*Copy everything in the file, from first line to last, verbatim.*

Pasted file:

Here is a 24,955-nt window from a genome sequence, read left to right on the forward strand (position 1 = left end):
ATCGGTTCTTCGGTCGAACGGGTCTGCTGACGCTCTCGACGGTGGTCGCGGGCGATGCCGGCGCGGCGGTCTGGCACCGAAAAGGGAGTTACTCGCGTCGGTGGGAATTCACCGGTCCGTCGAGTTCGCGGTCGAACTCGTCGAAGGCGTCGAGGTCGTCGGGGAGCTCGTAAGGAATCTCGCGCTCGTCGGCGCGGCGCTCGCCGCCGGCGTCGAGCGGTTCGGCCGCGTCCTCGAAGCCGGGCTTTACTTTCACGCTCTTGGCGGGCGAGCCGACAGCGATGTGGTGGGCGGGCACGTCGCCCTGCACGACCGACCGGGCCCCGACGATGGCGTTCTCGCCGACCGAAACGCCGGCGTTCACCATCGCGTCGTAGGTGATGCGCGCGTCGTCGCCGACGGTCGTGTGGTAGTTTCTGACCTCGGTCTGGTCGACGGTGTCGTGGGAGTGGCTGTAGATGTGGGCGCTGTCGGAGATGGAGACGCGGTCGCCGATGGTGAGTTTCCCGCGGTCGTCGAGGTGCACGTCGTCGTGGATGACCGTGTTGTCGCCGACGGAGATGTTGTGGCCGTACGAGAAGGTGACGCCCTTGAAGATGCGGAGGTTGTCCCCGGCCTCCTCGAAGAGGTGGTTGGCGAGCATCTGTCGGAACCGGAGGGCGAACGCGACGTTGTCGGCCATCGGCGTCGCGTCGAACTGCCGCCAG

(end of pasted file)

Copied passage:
Here is a 24,955-nt window from a genome sequence, read left to right on the forward strand (position 1 = left end):
ATCGGTTCTTCGGTCGAACGGGTCTGCTGACGCTCTCGACGGTGGTCGCGGGCGATGCCGGCGCGGCGGTCTGGCACCGAAAAGGGAGTTACTCGCGTCGGTGGGAATTCACCGGTCCGTCGAGTTCGCGGTCGAACTCGTCGAAGGCGTCGAGGTCGTCGGGGAGCTCGTAAGGAATCTCGCGCTCGTCGGCGCGGCGCTCGCCGCCGGCGTCGAGCGGTTCGGCCGCGTCCTCGAAGCCGGGCTTTACTTTCACGCTCTTGGCGGGCGAGCCGACAGCGATGTGGTGGGCGGGCACGTCGCCCTGCACGACCGACCGGGCCCCGACGATGGCGTTCTCGCCGACCGAAACGCCGGCGTTCACCATCGCGTCGTAGGTGATGCGCGCGTCGTCGCCGACGGTCGTGTGGTAGTTTCTGACCTCGGTCTGGTCGACGGTGTCGTGGGAGTGGCTGTAGATGTGGGCGCTGTCGGAGATGGAGACGCGGTCGCCGATGGTGAGTTTCCCGCGGTCGTCGAGGTGCACGTCGTCGTGGATGACCGTGTTGTCGCCGACGGAGATGTTGTGGCCGTACGAGAAGGTGACGCCCTTGAAGATGCGGAGGTTGTCCCCGGCCTCCTCGAAGAGGTGGTTGGCGAGCATCTGTCGGAACCGGAGGGCGAACGCGACGTTGTCGGCCATCGGCGTCGCGTCGAACTGCCGCCAG